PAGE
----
|Krista's belated-post BOA :)|
BBC: So you run an excellent blog for aspiring writers over at Mother. Write. (Repeat). What made you decide to take this approach on your blog, and how do you get all these awesome agents to agree to the interviews you do there?
KV: I knew I wanted to blog about mothering and writing, since that’s pretty much what my life is about. I tend to blog a lot more about writing than I do about mothering, but I figure the writing stuff is (marginally) more interesting than the mothering stuff. I mean, how many times can you tell people your potty-training son peed on the floor AGAIN before it starts getting a little old?
As for the interviews, a blogging friend, Bailey Clement, once interviewed Lisa McMann on her blog, which, obviously, I found quite cool. I asked Bailey how she’d gotten the interview, if she happened to know Ms. McMann, and she said something like, “Heavens, no! I just e-mailed her publicist and asked if she wanted to answer my questions.” At which point I thought, “Hmm, I could be
BBC: What other websites / resources can you recommend for writers out on the agent hunt?
KV: I’ve found QueryTracker and Agent Query to be extremely useful in generating large lists of agents. I also frequent Absolute Write’s Bewares, Recommendations, and Background Checks forum to see what other writers have to say about response times--and to make sure the agents I plan to query haven’t been behaving badly.
BBC: Let's talk about your writing for a little bit. I see that you name your WIPS and MS's - now that's an interesting thought - what brought that on, and why those names?
KV: I started calling my current manuscript Bob when I couldn’t come up with a title for him. (I actually held a “Help! Bob Needs a Title” blog contest last August because I couldn’t come up with anything I liked. The winning entry from that contest, WHOSE TEETH ARE AS SWORDS, is now Bob’s official title.)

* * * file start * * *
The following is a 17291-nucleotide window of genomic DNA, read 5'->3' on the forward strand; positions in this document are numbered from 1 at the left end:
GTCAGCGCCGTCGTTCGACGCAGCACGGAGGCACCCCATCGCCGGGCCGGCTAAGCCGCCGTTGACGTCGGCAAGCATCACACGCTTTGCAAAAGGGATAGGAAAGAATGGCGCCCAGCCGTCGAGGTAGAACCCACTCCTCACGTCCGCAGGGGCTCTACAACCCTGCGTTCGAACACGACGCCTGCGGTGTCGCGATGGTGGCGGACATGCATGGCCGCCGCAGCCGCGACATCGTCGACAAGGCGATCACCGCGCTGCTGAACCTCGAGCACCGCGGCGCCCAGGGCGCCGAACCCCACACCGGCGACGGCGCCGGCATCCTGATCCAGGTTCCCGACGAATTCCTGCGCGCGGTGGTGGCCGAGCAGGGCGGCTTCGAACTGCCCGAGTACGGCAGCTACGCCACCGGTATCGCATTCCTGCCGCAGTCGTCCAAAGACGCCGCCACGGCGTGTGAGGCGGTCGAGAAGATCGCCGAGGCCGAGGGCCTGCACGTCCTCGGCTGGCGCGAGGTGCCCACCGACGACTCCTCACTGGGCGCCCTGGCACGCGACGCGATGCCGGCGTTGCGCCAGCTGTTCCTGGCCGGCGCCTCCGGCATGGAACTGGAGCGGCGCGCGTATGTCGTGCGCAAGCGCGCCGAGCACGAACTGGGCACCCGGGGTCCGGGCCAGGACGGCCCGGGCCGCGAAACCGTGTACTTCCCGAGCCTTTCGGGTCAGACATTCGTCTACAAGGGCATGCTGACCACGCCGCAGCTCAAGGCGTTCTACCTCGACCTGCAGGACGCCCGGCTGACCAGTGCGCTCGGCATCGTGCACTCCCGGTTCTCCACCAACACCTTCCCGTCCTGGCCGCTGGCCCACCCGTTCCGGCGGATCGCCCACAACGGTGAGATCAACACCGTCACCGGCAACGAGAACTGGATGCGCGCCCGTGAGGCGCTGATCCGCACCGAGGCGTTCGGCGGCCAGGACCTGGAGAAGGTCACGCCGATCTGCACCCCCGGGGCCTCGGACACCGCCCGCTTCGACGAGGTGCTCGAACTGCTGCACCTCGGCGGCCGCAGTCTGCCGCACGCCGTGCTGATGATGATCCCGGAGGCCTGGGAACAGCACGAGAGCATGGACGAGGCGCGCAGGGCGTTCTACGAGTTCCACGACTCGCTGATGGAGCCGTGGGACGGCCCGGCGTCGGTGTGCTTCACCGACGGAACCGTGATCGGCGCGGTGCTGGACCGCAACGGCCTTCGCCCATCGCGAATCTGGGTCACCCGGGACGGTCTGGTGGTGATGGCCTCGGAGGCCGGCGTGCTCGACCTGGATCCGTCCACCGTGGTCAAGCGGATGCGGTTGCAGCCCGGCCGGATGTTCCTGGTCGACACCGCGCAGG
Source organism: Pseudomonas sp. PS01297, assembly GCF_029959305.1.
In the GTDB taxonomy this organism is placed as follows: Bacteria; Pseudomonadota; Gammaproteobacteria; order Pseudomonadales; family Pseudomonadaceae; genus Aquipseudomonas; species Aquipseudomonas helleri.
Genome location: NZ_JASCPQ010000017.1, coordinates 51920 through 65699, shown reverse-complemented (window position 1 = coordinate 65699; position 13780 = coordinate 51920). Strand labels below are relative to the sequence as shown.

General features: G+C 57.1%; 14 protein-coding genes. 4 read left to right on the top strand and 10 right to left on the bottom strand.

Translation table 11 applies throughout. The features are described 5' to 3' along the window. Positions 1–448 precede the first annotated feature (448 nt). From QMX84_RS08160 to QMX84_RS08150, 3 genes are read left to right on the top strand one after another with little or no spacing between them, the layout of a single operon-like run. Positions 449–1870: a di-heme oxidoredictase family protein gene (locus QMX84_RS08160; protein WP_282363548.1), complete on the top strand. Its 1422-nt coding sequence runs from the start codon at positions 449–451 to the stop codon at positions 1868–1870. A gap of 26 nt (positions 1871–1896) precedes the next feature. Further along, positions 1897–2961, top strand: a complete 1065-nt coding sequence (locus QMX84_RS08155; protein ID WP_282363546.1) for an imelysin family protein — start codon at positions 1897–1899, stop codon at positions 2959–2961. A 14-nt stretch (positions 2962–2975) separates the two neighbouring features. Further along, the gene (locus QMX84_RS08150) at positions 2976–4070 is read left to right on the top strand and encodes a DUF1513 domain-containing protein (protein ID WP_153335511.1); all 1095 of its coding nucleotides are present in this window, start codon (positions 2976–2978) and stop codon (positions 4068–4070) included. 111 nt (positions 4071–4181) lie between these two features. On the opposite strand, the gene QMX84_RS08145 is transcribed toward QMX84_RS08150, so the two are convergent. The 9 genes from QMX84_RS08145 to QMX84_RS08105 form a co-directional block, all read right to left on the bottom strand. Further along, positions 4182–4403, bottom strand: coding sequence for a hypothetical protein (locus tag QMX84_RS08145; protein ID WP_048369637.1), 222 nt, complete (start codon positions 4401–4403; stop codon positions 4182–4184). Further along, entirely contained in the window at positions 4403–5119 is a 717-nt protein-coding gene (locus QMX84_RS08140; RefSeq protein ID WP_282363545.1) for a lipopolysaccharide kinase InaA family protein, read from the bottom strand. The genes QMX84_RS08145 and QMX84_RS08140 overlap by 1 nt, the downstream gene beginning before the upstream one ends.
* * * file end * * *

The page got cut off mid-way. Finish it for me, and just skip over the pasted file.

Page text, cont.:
The nicknames themselves are pretty arbitrary. Bob is easy to say, easy to type, and easy to remember. I’m all for easy.
BBC: What genre do you write, and is there any one particular thing that led you to it?
KV: I write YA and MG, and I tend to gravitate toward more plot-driven genres, like urban fantasy, science fiction, and thriller. I’m definitely a commercial girl, and not ashamed to say it:)
BBC: Where do you find your inspiration, typically?
KV: Anywhere. Everywhere. Bob’s first seed of inspiration came when I was walking across my college campus one day and noticed someone talking on a Bluetooth headset. “What would happen if communication technology became even more invasive?” I wondered. “What if we actually started getting implants?”
This was before I’d ever heard of M.T. Anderson’s FEED, mind you (and maybe even before FEED was originally published), so it seemed like an original idea at the time:) And like I said, since my tastes run more commercial, Bob takes the idea in a completely different direction.
BBC: Do you use beta readers, and if so, where do you find them?
KV: Yes, yes, YES! Bob is actually the first manuscript I’ve written that I’ve exchanged with beta readers, and I think that’s one of the major reasons he’s done so well in the querying arena.
I found all my beta readers by networking through the blogsophere. That was one of the main reasons I started blogging: to find a few like-minded writers I’d feel comfortable exchanging manuscripts with. The other writers I’ve found have been terrific!
BBC: Between raising your children, taking care of the dog, managing your blog and writing, do you ever get time to read? What are you reading now? What books coming out are you most looking forward to?
KV: I love to read. In fact, in many ways, I think of myself as a reader first, a writer second. (I was a reader before I was a writer, after all.) At the moment, I’m reading Robin McKinley’s PEGASUS, and I’m finding that it walks that thin line between literary and commercial fiction quite well.
BBC: Hey, how DO you have time to write?
KV: Writing is important to me—really important to me—so important that I carve out several hours almost every day to write. I typically write while my kids are sleeping, so from about two to four in the afternoon and eight to ten at night.
BBC: Any words of inspiration for aspiring writers that aren't cliched like the ones I give?
KV: I had a thought the other day that I’ve kind of latched on to. One of my biggest vices is comparing myself to others, seeing what they have and wishing it were mine. But my journey is my journey, and I need to learn to own that. It’s so much easier to be happy for people who have good news and sad for people who have bad news when I’m not worried about what I have or don’t have and how they compare to me. And isn’t that what life is all about, learning to love and serve each other?
*steps down off her soapbox*
Sorry to get all preachy on you, but I do feel pretty strongly about this subject. This big, bad publishing race isn’t against each other, but ourselves. As long as we’re steadily improving, that’s all that really matters.